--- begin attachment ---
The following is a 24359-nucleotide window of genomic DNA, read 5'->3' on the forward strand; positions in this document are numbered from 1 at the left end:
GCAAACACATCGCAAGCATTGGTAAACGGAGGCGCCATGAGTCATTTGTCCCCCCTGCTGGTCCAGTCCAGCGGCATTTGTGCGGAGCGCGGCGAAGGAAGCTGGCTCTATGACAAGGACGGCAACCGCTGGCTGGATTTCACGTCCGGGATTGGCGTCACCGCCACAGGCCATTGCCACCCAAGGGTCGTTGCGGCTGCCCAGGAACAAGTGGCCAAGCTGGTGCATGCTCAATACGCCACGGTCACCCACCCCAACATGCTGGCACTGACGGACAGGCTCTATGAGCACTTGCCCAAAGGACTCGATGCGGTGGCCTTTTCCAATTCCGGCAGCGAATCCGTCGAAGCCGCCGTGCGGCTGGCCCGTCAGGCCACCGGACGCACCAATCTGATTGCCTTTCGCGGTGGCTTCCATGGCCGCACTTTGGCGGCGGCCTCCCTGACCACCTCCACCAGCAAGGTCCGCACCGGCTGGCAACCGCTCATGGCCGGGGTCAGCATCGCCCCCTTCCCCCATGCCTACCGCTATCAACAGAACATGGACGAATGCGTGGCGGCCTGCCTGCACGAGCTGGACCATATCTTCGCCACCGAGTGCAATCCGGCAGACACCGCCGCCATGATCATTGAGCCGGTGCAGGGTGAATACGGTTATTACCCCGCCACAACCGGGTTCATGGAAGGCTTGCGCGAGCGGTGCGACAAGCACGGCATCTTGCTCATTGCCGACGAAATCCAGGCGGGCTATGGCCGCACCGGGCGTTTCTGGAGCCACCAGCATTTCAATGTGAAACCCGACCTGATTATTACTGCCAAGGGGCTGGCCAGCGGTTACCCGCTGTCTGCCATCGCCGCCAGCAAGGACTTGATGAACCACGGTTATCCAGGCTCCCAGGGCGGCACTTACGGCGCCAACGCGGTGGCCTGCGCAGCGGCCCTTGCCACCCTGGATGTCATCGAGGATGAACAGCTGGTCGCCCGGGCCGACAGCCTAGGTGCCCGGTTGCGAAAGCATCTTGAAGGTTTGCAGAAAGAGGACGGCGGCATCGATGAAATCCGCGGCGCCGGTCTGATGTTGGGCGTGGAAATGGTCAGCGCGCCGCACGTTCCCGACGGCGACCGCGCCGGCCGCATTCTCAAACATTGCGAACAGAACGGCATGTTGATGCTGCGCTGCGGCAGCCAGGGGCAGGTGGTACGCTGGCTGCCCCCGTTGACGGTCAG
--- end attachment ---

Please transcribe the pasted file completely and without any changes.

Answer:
The following is a 24359-nucleotide window of genomic DNA, read 5'->3' on the forward strand; positions in this document are numbered from 1 at the left end:
GCAAACACATCGCAAGCATTGGTAAACGGAGGCGCCATGAGTCATTTGTCCCCCCTGCTGGTCCAGTCCAGCGGCATTTGTGCGGAGCGCGGCGAAGGAAGCTGGCTCTATGACAAGGACGGCAACCGCTGGCTGGATTTCACGTCCGGGATTGGCGTCACCGCCACAGGCCATTGCCACCCAAGGGTCGTTGCGGCTGCCCAGGAACAAGTGGCCAAGCTGGTGCATGCTCAATACGCCACGGTCACCCACCCCAACATGCTGGCACTGACGGACAGGCTCTATGAGCACTTGCCCAAAGGACTCGATGCGGTGGCCTTTTCCAATTCCGGCAGCGAATCCGTCGAAGCCGCCGTGCGGCTGGCCCGTCAGGCCACCGGACGCACCAATCTGATTGCCTTTCGCGGTGGCTTCCATGGCCGCACTTTGGCGGCGGCCTCCCTGACCACCTCCACCAGCAAGGTCCGCACCGGCTGGCAACCGCTCATGGCCGGGGTCAGCATCGCCCCCTTCCCCCATGCCTACCGCTATCAACAGAACATGGACGAATGCGTGGCGGCCTGCCTGCACGAGCTGGACCATATCTTCGCCACCGAGTGCAATCCGGCAGACACCGCCGCCATGATCATTGAGCCGGTGCAGGGTGAATACGGTTATTACCCCGCCACAACCGGGTTCATGGAAGGCTTGCGCGAGCGGTGCGACAAGCACGGCATCTTGCTCATTGCCGACGAAATCCAGGCGGGCTATGGCCGCACCGGGCGTTTCTGGAGCCACCAGCATTTCAATGTGAAACCCGACCTGATTATTACTGCCAAGGGGCTGGCCAGCGGTTACCCGCTGTCTGCCATCGCCGCCAGCAAGGACTTGATGAACCACGGTTATCCAGGCTCCCAGGGCGGCACTTACGGCGCCAACGCGGTGGCCTGCGCAGCGGCCCTTGCCACCCTGGATGTCATCGAGGATGAACAGCTGGTCGCCCGGGCCGACAGCCTAGGTGCCCGGTTGCGAAAGCATCTTGAAGGTTTGCAGAAAGAGGACGGCGGCATCGATGAAATCCGCGGCGCCGGTCTGATGTTGGGCGTGGAAATGGTCAGCGCGCCGCACGTTCCCGACGGCGACCGCGCCGGCCGCATTCTCAAACATTGCGAACAGAACGGCATGTTGATGCTGCGCTGCGGCAGCCAGGGGCAGGTGGTACGCTGGCTGCCCCCGTTGACGGTCAG